What will consumers do to save a nickel or two?

To find out, Suffolk County and the Nassau County town of Long Beach have been conducting a behavioral experiment that intertwines politics and economics.

Both jurisdictions imposed a 5-cent tax on plastic and paper bags in recent years, and both saw big drops in the disposable bags and big increases in reusable bags.

“At the beginning, 50 percent of the customers were pissed off, and the other 50 percent were happy,” said Chelo Urena, who manages a Key Foods supermarket in Long Beach. “Now, we’re probably 90-to-10 [happy], which is mind-boggling to me.”

Going into the Earth Day kick-off of the local ordinance in 2017, Urena’s store aggressively doled out reusable cloth bags to churches, PTAs, soup kitchens and other local institutions. Now, cashiers give grocery shoppers fewer than 2,000 free plastic bags a week, a fraction the 10- to 15,000 they doled out before the fee.

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“I was very iffy on the whole thing,” he said. “I don’t like taxes. They take money people can use to buy things. But now I feel it's great for the environment and for the children.”

In Suffolk County, where a 5-cent tax on paper and plastic bags took effect at the beginning of 2018, a study found a roughly 80-percent decrease in usage for both kinds of bags, and a 42-percent drop in plastic bag pollution.

Now the experiment moves to the rest of the state, but with a twist: New York will soon follow in California’s footsteps and banish plastic bags altogether, while taking a different path on paper bags, which are also bad for the environment. The Golden State imposed a state-wide 10-cent fee on those, but the Empire State is giving counties and municipalities the option of charging consumers 5 cents for each paper shopping bag.

Albany was poised to blanket the state with that tax, and let local areas opt out. But late in last month’s budget talks, Governor Andrew Cuomo ripped the mandatory paper bag tax to shreds.

“My understanding is he was pretty adamant about not having a state-wide fee on paper,” said Judith Enck, who negotiated environmental legislation for previous Democratic governors and led the EPA regional office under President Obama.

Suffolk County giveaway bag, is intended for the body of the story. (WNYC)

Enck and other sources told WNYC that Cuomo had an ally in Assembly Speaker Carl Heastie, who was also ambivalent about taxing paper bags. With the 2020 budget introducing a new internet sales tax, a high-end real estate transfer tax, and the elaborate and expensive series of Manhattan tolls known as congestion pricing, the two men apparently were wary of imposing yet another fee on New Yorkers.

“It’s really too bad, but I also think that once the plastic bag ban takes effect, it’ll be a learning moment for New York consumers,” said Enck, who now teaches at Bennington College and is leading a national crusade against single-use plastics.

The plastic bag ban goes into effect next March, and local elected officials across New York have started staking out positions on the paper bag tax. The New York City Council has passed a bill instating one, and Mayor Bill de Blasio has said he’ll sign it. But in Nassau County—home to Long Beach—Republican legislators say the measure is “dead on arrival.”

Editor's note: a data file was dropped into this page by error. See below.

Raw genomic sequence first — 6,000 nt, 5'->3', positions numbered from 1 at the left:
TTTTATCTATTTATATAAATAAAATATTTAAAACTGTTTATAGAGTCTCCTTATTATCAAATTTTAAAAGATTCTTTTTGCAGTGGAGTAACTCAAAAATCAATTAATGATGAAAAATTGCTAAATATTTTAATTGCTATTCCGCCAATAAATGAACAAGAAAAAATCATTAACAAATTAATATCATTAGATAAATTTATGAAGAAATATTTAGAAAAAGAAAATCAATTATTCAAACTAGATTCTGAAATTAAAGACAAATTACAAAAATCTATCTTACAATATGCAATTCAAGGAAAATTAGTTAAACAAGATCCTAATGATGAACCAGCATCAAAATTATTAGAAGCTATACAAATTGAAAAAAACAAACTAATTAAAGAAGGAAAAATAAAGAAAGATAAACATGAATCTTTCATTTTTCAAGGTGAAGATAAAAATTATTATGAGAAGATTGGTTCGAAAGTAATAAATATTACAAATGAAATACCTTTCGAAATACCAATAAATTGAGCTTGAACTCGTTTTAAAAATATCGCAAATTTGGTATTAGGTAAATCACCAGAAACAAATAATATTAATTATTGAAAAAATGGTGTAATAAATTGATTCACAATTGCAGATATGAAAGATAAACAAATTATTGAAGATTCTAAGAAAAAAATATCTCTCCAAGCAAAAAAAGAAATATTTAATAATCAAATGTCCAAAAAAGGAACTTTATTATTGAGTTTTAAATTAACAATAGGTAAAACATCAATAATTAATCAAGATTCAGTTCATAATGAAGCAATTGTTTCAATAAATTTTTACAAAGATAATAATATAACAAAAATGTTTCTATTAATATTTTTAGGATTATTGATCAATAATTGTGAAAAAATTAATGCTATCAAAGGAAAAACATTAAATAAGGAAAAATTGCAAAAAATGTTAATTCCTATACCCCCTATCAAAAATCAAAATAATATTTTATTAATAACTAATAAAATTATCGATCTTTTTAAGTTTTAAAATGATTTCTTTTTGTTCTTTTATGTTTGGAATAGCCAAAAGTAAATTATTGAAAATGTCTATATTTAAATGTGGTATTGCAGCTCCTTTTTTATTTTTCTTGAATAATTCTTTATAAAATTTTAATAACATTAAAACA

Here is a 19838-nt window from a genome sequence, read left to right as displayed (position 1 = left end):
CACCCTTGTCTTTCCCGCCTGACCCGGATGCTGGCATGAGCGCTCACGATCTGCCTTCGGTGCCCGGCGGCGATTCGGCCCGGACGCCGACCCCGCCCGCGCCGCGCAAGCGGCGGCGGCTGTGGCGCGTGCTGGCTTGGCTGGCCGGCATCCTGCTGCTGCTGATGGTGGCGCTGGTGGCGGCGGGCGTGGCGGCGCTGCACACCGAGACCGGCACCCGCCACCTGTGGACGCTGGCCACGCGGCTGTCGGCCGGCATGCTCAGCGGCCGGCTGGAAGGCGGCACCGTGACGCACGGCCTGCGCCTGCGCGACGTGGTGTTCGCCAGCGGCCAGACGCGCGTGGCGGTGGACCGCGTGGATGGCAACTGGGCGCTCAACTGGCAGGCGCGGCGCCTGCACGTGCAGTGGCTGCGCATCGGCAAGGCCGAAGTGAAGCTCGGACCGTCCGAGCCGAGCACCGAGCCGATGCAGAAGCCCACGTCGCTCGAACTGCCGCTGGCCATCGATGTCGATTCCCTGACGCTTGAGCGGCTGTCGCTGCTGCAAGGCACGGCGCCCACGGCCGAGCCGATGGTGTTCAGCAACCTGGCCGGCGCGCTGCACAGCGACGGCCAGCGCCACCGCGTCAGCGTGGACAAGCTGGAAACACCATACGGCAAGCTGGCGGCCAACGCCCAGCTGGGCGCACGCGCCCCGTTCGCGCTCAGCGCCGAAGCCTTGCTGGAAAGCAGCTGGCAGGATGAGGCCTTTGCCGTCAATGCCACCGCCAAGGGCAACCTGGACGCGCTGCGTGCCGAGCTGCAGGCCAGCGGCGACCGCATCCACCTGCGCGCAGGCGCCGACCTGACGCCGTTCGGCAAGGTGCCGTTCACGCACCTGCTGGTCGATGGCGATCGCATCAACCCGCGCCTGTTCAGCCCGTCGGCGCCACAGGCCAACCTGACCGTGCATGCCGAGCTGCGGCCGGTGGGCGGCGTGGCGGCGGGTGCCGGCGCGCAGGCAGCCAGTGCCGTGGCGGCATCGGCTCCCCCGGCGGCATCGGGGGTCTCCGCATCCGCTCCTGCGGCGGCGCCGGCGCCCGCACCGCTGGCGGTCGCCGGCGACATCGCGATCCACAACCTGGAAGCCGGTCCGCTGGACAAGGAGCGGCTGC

“As long as the Republicans have the majority in Nassau County, there will be no paper bag tax," said Richard Nicolello, the county legislature’s presiding officer.

Environmental groups are pledging a grass-roots campaign to encourage consumers to get reusable bags—and politicians to impose the ‘nickel nudge’ to incentivize the shift. Julie Tighe, president of the New York League of Conservation Voters, thinks that the state might initially be a patchwork quilt of places with and without the fee. But she predicts many will opt in, even relatively conservative suburban and rural ones.

“I actually think in some of those other places it'll be easier, because people are more dependent on cars, and they can just keep bags in their cars for when they're out shopping,” Tighe said.

She also envisioned alliances with hunting and fishing groups.

At Long Island’s Gala chain of supermarkets, it might not matter what the local politicians decide about fees. Whether a store is in Nassau or Suffolk county, managers will be pushing reusables and staying away from paper.

“There’s a reason why the grocery industry moved away from paper bags years ago,” said Jenny Jorge, the Vice-President of Operations at the Gala in Freeport. “They’re expensive. They attract vermin. And you’re killing trees, so what's the point of that?”

She’s also keen to avoid another regulatory “liability,” with government inspectors adding bag tax collection to their checklist.

“It just opens up a whole new problem,” Jorge said. “Our cashiers are anywhere from a 16-year-old high school kid to an older-age retired person, and if they make any type of mistake counting bags, we're going to get fined for it.”

Only a revolt from customers could get her to offer customers paper bags, Jorge said. But she isn’t worried.

Her family’s stores in Suffolk County have seen dramatic uptake in reusable bags, thanks to giveaways and public events, giving her hope that the strategy will succeed in Nassau County, too — fee or no fee.

“We give them out at customer appreciation days, health screenings, you name it,” she said. “And now we’re going to amp that up.”

Fred Mogul is the Albany and politics reporter for WNYC. You can follow him on Twitter @fredmogul.